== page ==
Part of Europe’s problem is demography. EU populations are old by global standards, making them more susceptible to the disease. Other less well understood factors, such as crowded cities, may also make Europeans vulnerable. The cross-border mobility that is one of the EU’s great achievements probably worked in favour of the virus, and no one will want to curb that when the pandemic eases.
But part of Europe’s problem is politics. Jean Monnet, a French diplomat who helped found the European project, famously wrote that “Europe will be forged in crisis.” When things are at their worst, those words are seized on to suggest the EU will snatch victory from the jaws of defeat. Sure enough, during the euro crisis the European Central Bank (ECB) eventually saved the day with new policies; likewise, the migration crisis of 2015 greatly enhanced Frontex, the EU’s border-security force.
However, Monnet’s dictum is also a source of complacency. The civil war in Yugoslavia in the 1990s led to the declaration that “This is the hour of Europe”. Years of carnage followed. Likewise, last year’s decision to give the European Commission sole responsibility for buying and sharing out covid-19 vaccines for 450m people has been a buck-passing disaster.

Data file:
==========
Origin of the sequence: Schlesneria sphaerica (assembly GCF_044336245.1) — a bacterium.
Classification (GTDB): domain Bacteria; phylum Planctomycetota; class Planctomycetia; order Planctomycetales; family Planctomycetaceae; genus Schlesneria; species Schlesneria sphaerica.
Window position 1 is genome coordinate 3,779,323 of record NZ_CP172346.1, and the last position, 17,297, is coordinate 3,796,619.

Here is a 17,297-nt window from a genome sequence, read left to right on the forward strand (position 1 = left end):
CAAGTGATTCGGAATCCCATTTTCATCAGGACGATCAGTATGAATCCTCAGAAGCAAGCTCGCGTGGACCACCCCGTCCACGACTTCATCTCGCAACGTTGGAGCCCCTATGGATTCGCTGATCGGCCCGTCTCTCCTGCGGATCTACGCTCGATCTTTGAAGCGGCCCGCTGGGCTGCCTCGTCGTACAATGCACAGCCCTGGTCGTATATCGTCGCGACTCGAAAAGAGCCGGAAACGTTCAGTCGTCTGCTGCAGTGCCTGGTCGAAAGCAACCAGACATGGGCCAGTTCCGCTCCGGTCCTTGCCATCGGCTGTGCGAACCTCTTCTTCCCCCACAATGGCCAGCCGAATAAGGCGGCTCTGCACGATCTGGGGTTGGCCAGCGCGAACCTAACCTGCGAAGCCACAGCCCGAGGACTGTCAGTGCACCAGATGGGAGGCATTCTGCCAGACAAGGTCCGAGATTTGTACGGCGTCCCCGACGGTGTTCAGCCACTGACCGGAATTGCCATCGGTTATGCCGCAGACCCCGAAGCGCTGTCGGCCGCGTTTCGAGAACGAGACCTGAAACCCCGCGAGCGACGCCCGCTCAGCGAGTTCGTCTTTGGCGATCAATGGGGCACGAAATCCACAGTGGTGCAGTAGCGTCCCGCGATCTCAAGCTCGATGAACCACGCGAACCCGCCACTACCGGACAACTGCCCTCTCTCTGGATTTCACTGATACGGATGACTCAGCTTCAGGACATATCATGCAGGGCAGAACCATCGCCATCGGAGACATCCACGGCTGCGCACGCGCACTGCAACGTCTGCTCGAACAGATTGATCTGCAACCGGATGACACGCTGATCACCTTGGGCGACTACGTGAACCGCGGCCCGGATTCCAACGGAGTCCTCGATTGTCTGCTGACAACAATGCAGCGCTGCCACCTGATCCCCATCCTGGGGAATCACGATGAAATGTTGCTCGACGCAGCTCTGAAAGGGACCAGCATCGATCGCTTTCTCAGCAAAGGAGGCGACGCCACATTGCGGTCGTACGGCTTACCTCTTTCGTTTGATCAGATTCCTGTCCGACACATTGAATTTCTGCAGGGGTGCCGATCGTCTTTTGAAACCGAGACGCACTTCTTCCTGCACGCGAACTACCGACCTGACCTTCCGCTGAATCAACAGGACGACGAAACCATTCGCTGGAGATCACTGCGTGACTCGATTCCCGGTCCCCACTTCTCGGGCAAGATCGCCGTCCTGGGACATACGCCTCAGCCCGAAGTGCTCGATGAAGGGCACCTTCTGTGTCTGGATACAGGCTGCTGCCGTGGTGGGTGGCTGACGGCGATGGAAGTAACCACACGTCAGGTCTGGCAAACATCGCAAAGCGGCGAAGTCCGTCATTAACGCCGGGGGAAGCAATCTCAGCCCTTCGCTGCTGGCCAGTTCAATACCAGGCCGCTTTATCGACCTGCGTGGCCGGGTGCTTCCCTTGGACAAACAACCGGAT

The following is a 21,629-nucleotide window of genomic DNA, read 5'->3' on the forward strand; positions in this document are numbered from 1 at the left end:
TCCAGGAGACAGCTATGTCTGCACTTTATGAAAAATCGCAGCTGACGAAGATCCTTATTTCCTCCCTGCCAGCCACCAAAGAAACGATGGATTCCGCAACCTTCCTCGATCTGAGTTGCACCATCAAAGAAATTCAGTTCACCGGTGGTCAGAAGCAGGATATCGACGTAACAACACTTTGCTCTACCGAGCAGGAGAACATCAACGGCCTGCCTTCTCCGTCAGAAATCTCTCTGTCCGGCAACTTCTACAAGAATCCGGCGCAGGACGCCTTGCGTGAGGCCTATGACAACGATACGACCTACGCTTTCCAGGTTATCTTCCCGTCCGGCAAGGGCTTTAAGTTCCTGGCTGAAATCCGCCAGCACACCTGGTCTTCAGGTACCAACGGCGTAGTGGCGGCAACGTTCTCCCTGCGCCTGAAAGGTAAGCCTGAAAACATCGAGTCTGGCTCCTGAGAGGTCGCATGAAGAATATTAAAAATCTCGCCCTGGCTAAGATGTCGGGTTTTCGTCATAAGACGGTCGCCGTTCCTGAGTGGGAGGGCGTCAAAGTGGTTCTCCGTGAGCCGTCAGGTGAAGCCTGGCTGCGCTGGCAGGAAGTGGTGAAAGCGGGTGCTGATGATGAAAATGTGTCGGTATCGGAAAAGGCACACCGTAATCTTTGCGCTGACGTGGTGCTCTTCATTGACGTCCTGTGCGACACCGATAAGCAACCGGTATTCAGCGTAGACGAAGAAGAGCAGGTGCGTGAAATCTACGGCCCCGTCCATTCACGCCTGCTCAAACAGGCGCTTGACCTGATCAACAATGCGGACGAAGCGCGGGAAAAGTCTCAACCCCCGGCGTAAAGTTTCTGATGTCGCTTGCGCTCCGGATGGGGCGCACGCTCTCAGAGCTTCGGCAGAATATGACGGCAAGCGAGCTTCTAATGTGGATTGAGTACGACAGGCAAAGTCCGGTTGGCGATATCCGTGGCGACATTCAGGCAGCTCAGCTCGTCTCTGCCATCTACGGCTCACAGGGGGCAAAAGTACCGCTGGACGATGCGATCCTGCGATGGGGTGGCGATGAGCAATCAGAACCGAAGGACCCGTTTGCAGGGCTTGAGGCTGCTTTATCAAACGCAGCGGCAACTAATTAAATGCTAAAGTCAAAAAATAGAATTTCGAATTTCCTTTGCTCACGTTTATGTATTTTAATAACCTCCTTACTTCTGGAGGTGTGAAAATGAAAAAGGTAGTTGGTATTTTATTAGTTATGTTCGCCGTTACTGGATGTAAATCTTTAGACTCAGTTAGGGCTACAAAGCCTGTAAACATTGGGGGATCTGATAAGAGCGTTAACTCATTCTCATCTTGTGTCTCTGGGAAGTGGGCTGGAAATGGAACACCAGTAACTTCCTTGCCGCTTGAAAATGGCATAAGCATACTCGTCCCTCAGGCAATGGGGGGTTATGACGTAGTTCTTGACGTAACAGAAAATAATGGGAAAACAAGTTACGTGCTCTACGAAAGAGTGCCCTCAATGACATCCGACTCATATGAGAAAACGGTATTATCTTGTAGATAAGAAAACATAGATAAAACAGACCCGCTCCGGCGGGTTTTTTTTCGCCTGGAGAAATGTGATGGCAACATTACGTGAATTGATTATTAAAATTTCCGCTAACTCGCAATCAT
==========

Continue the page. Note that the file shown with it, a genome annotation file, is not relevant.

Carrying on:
It made sense to pool the research effort of 27 countries and their funds for pre-purchasing vaccines, just as Operation Warp Speed in America brought together 50 states. However, the EU’s bureaucracy mismanaged the contract negotiations, perhaps because national governments generally oversee public health. The project was handled chiefly by the commission president, Ursula von der Leyen, who gleefully called the decision to expand her empire a “European success story”.